From Shieldaig, take the A896 road east to Torridon and Kinlochewe (a bloody superb part of Scotland – perhaps the best!) for a couple of miles, round the stunning bay of Ob Mheallaidh, till you reach the tiny hamlet of Balgie. From here, walk upstream following the small River Balgie until you hit Loch Damh. At the edge of the rugged and boggy flatland shortly before the loch itself, amble about in the rushes on your right (west). You’ll find it!
Archaeology & History
This is a small but chunky standing stone was rediscovered by Dr J. Havelock Fidler in the 1980s. Less than four-feet tall, it stands alone at the edge of the boggy landscape, with superb views all around (the hill in the background photo is An Ruadh-mheallan). There are other human remains scattered amidst the rocky landscape close by, including the remains of old buildings not far away, but this prehistoric monolith seems to be an isolated example. However, the landscape here is so vast that it’s highly likely that other standing stones remain hidden in these ancient mythic hills…
Fidler, J. Havelock, Earth Energies, Aquarian: Wellingborough 1988.
Pretty easy to get to. Go south through the village for a half-mile until you reach the hall by the fire station, sat back on the left-hadn side of the road a few hundred yards past Loch a’ Mhuillinn. Stop here and walk up the slope behind the hall for a hundred yards or so. Walk about!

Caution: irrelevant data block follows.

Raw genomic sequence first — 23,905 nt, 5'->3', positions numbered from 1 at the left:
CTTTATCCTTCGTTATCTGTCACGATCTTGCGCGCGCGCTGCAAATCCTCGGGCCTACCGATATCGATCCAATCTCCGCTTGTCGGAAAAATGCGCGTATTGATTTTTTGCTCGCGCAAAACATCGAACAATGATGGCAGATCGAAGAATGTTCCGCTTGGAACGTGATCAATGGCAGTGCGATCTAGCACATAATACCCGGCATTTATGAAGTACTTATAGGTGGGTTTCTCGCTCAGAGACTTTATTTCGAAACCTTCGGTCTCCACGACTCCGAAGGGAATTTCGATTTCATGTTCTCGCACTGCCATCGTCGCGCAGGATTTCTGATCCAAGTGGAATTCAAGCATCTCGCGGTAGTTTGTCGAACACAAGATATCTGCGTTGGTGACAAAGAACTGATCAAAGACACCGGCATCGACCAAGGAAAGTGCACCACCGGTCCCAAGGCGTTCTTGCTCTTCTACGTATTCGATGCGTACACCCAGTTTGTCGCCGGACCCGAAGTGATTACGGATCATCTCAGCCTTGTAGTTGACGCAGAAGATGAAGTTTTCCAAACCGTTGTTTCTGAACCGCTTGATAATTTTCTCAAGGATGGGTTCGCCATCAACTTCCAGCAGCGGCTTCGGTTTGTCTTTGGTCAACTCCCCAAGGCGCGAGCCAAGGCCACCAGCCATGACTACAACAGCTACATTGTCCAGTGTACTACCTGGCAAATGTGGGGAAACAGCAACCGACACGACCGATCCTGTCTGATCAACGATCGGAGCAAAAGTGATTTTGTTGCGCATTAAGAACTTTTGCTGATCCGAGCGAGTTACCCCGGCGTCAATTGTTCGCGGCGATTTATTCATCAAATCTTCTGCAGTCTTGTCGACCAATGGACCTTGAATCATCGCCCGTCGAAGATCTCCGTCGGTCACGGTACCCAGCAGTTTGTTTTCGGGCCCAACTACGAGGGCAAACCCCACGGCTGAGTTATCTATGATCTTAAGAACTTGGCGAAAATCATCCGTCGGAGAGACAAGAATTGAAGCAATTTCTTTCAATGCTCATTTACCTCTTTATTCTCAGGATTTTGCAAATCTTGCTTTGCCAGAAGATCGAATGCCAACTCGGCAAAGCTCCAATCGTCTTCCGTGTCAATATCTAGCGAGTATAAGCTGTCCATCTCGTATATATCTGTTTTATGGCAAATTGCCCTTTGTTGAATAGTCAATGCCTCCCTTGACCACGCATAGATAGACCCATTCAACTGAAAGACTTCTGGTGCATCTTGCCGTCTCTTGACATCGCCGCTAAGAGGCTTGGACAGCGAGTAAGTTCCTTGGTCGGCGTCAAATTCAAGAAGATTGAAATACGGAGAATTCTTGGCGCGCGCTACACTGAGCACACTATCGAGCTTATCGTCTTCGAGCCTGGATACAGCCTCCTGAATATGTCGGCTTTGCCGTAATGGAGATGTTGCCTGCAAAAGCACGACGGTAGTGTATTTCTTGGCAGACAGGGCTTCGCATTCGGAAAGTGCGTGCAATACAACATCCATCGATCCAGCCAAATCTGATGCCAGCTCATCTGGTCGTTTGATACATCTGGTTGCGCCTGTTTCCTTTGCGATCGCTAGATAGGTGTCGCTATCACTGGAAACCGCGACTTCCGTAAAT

Archaeology & History
The OS-coordinate here is a loose one. It centres on the notable hillock of Torr Mor, around which are a number of hut circles (at NG 7097 4293; NG 7139 4303; NG 7087 4309; NG 7088 4310 and NG 7090 4320) which are each in a relatively good condition and are thought to date from at least the Iron Age. When I visited them, the bracken had encroached on all but one of them (the last in the list above), which was about 30 feet across.
North of here are several curious-looking heaps of stones which need closer examination when the vegetation has died away. At first glance they would seem to be cairns, i.e. tombs. No such prehistoric graveyard has been found anywhere on the peninsula as yet – but considering the existence of the settlements in the area at Sand, you’d think there’d be one somewhere!
The Cambridge biologist J. Havelock Fidler described finding three standing stones in the gorgeous little remote hamlet of Toscaig in his book Ley Lines (1983), which neither the Applecross Local History Society, myself, nor anyone else has been able to locate (the OS grid reference cited above is simply an approximation of their locality). In an updated version of his work, Mr Fidler seems to indicate they can be found a short distance south-east of the village, at the end of an alignment which is supposed to start at Fearnmore (NG 724 605), at the northern edge of the peninsula. If they exist, could anyone perhaps enlighten us as to their whereabouts…?
Fidler, J. Havelock, Ley Lines – Their Nature and Property, Aquarian: Wellingborough 1983.